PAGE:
Rural Ontario wants better treatment
IN URBAN ONTARIO, PEOPLE are lining up to pay $1,000 for a new smart phone.
Laws are being discussed to prevent distracted pedestrians from walking into traffic.
Google’s Pixel book is starting to shake-up the touch-screen laptop world.
And yet in rural Ontario, many residents still don’t even have access to the Internet. Money has been invested in improving access, but there’s still a long way to go.
Lack of Internet access is one of six rural Ontario dilemmas, problems or yellow flags raised in a new series of foresight papers, by authors commissioned by the Rural Ontario Institute.
The papers cover place specific policy, the impact of megatrends on rural development, broadband infrastructure, rural business succession, volunteerism and the visitor economy, which is about drawing visitors to rural amenities.
They explore particular topics that reflect the challenges and opportunities for rural and northern Ontario.
The institute chose the topics based on consultations with its stakeholders, which include farmers.
For example, the paper about broadband infrastructure, by Catherine Middleton, argues that modern agri-business needs access to high-speed Internet, just like urban businesses do.
The same goes for onfarm business, which are disadvantaged because of slow Internet speed and spotty coverage.
Likewise, farmers engaged in innovative production approaches – precision agriculture and advanced data aggregation, for example – require better bandwidth than many of them have access to now.
Bravo to the institute for bringing them to light. The papers look towards directions various stakeholders, governments or non-profits might follow to foster rural development, in light of the trends and opportunities the authors foresee.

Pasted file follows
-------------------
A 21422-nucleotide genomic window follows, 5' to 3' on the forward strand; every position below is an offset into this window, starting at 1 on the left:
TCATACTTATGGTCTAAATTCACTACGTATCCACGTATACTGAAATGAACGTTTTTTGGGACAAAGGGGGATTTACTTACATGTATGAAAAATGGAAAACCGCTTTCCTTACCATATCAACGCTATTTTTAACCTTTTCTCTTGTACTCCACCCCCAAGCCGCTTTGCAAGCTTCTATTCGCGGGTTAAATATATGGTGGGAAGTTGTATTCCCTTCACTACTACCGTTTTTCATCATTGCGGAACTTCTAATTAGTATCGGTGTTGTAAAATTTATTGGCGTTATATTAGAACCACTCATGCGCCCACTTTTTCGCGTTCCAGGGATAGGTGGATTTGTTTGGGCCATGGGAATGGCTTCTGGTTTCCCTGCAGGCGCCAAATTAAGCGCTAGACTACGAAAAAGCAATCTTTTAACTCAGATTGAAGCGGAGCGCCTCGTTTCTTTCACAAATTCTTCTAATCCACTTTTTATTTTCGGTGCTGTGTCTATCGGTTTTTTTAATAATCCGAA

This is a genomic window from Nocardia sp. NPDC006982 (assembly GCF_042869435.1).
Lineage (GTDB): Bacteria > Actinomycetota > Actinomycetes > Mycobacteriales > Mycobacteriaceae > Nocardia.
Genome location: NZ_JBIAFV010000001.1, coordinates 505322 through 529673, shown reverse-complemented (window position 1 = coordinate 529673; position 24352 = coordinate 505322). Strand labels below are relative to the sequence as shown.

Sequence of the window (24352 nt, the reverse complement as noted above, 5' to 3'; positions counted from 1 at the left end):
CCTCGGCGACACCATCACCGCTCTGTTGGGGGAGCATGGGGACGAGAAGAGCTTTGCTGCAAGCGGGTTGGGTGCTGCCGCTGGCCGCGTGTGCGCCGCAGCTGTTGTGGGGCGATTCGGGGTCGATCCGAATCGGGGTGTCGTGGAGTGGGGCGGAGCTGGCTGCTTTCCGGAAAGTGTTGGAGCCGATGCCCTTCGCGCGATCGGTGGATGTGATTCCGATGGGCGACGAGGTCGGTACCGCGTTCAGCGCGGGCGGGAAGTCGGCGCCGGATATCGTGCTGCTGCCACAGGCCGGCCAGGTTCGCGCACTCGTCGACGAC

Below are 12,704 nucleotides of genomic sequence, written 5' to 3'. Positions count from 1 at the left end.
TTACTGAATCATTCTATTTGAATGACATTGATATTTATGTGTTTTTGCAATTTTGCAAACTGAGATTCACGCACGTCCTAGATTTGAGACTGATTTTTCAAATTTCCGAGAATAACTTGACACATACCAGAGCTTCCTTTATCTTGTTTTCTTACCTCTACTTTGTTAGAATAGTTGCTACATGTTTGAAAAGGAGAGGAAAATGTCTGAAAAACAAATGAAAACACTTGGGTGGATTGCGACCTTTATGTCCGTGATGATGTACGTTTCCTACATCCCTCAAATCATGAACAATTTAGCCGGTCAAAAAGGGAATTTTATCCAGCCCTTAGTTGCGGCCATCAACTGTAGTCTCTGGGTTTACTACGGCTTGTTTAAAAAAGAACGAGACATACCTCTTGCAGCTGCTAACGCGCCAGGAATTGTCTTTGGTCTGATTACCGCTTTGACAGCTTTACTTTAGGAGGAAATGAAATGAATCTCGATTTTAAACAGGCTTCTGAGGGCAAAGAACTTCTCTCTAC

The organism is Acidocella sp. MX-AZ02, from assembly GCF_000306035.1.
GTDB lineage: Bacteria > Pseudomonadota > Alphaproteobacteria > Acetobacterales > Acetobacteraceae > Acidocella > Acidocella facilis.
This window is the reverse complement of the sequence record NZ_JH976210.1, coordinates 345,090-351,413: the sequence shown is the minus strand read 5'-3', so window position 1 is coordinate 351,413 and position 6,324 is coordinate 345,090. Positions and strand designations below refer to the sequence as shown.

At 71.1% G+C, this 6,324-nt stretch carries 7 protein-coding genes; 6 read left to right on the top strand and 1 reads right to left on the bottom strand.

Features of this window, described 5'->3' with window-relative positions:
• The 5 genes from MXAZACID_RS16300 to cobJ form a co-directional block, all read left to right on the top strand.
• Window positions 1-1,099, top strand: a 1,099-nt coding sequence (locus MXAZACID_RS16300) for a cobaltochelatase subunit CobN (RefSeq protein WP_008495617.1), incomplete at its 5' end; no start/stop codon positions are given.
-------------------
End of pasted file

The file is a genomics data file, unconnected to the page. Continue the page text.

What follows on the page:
“Farmers need a basic rural framework in place so they have schools their kids can attend, a workforce to draw from and other necessities that serve the agri-food value chain,” says Norman Ragetlie, the institute’s director of policy and stakeholder engagement.
One paper by author David Freshwater, called Growth Beyond Cities: Place-Based Rural Development Policy in Ontario, has caught the attention of the Ontario Federation of Agriculture (OFA).
In the paper, Freshwater notes the sheer size and diversity of rural Ontario means that for any policy to be effective, the province has to deal with various rural circumstances in different ways.
So called one-size-fits-all policies are no longer effective, he says. Rather, clear economic development opportunities exist in rural Ontario that could benefit both the people living in these areas and the province collectively.
“To realize these opportunities will require the introduction of a policy framework that supports local rural development initiatives,” Freshwater says, adding that in this regard, Ontario is similar to other countries in the Organization for Economic Cooperation and Development where there are similar ongoing challenges in identifying appropriate policies to support rural growth.
Two other papers are particularly pertinent to farmers.
In one paper, Rural Business Succession: Innovation Opportunities to Revitalize Local Communities, author Paul Chamberlain notes how many rural businesses do not have succession plans. If they simply close down their operations once the owners retire, there’ll be a void in the farm community that depends on them.
And in the paper The Visitor Economy and Rural Cultural Amenities, author Christopher Fullerton notes the growing interest in rural tourism experiences based on agriculture such as food trails, farmers’ markets, on-farm bed and breakfasts and culinary tourism. These activities have flourished and become a cultural phenomenon, but they’ll require support and policies to endure.
OFA president Keith Currie has praised the Institute’s effort to raise rural issues in this way. He says the federation “was pleased to see these papers underscore the importance of our rural communities.”
The papers can be viewed at ruralontarioinstitute.ca/ fore sight papers.